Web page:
Norway forward Elyounoussi gets Premier League move

Southampton have signed Norway forward Mohamed Elyounoussi from Swiss club Basel in a deal worth a reported £16 million ($21 million).

Norway forward Elyounoussi gets Premier League move
Mohamed Elyounoussi in action for Norway. Photo: Cornelius Poppe / NTB scanpix

Morocco-born Elyounoussi agreed a five-year contract with the Premier League club and Saints boss Mark Hughes said: “Mohamed is clearly another very exciting addition to our attacking options.”

The 23-year-old scored 23 times in 83 appearances for Basel, playing in the Champions League and Europa League for the Swiss top-tier side.

Elyounoussi, who has 16 caps for Norway, is Southampton's second close-season signing after their swoop for Celtic's Scotland midfielder Stuart Armstrong.

“Following on from the arrival of Stuart Armstrong this week, we feel we have made real progress in adding a new dimension to our attack ahead of the season,” Hughes added.

Southampton finished 17th in the Premier League last season, narrowly avoiding relegation after the arrival of Hughes, who was sacked by Stoke City in January.

“The club have been following me for a long time, so I feel really confident to come here and to get even better and develop myself,” Elyounoussi said.

“I'm a hard worker on the pitch and I like to create chances. That's where I'm at my best, when I can use my creativity.

“I think the philosophy of the club will suit me very well.”


Nordic countries to launch joint bid to host 2027 World Cup

Denmark, Sweden, Norway, Finland and Iceland want to jointly host the FIFA Women's World Cup in 2027.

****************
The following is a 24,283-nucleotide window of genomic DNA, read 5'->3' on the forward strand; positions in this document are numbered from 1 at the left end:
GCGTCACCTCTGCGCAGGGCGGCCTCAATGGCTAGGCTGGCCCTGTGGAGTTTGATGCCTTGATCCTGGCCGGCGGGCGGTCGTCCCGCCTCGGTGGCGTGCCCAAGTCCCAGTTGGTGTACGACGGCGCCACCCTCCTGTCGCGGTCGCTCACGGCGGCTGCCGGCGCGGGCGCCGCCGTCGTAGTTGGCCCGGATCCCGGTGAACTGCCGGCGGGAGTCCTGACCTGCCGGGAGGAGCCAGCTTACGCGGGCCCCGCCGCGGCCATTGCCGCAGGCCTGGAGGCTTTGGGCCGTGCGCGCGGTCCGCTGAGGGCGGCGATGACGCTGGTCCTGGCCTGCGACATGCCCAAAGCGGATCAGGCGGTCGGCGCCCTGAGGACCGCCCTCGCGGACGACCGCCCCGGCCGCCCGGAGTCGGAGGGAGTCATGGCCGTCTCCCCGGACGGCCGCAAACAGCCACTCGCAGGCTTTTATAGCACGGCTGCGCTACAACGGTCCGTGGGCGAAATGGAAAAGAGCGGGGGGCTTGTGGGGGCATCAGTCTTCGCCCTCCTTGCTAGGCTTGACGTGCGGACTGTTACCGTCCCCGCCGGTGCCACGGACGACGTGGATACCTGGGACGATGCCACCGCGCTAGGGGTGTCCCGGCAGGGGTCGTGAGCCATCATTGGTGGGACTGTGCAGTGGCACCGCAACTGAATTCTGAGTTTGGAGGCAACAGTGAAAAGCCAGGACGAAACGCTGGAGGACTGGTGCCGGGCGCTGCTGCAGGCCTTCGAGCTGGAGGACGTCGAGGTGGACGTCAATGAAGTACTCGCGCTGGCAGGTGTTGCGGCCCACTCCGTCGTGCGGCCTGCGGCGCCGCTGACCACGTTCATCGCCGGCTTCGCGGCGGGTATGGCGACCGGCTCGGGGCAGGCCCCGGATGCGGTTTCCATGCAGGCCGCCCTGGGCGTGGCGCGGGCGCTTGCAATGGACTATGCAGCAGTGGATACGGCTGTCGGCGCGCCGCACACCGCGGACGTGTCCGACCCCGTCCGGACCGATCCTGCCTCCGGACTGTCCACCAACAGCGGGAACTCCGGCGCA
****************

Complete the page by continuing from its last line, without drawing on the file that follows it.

Nordic countries to launch joint bid to host 2027 World Cup
Sweden players during this year's World Cup in France. Photo: Jean-Paul Pelissier/Reuters/Ritzau Scanpix

The five Nordic nations want to share hosting duties for the 2027 edition of the World Cup finals and are to present the idea to the Nordic Council at a meeting in Stockholm on Tuesday, Danish football association DBU has confirmed.

FIFA is already positively disposed to joint bids for future finals tournaments, which has lent encouragement to the Nordic project, according to DBU's chairman Jesper Møller.

“We can see that support for women's football is here to stay, most recently at the (2019) World Cup in France, where matches were played in front of full stadiums and television viewers' interest was huge,” Møller said.

“A joint Nordic World Cup would not only ensure a fantastic experience for many football fans but will also strengthen important Nordic partnerships and community, and hopefully inspire many football-keen women and girls,” he continued.

“That's why support from the Nordic Council is important,” he added.

The Nordic Council (Nordisk Råd) is the official body for inter-parliamentary co-operation among the five Nordic countries and three territories of the Faroe Islands, Greenland, and the Åland Islands.

DBU is also looking into the possibility of hosting the 2025 European Championships in Denmark.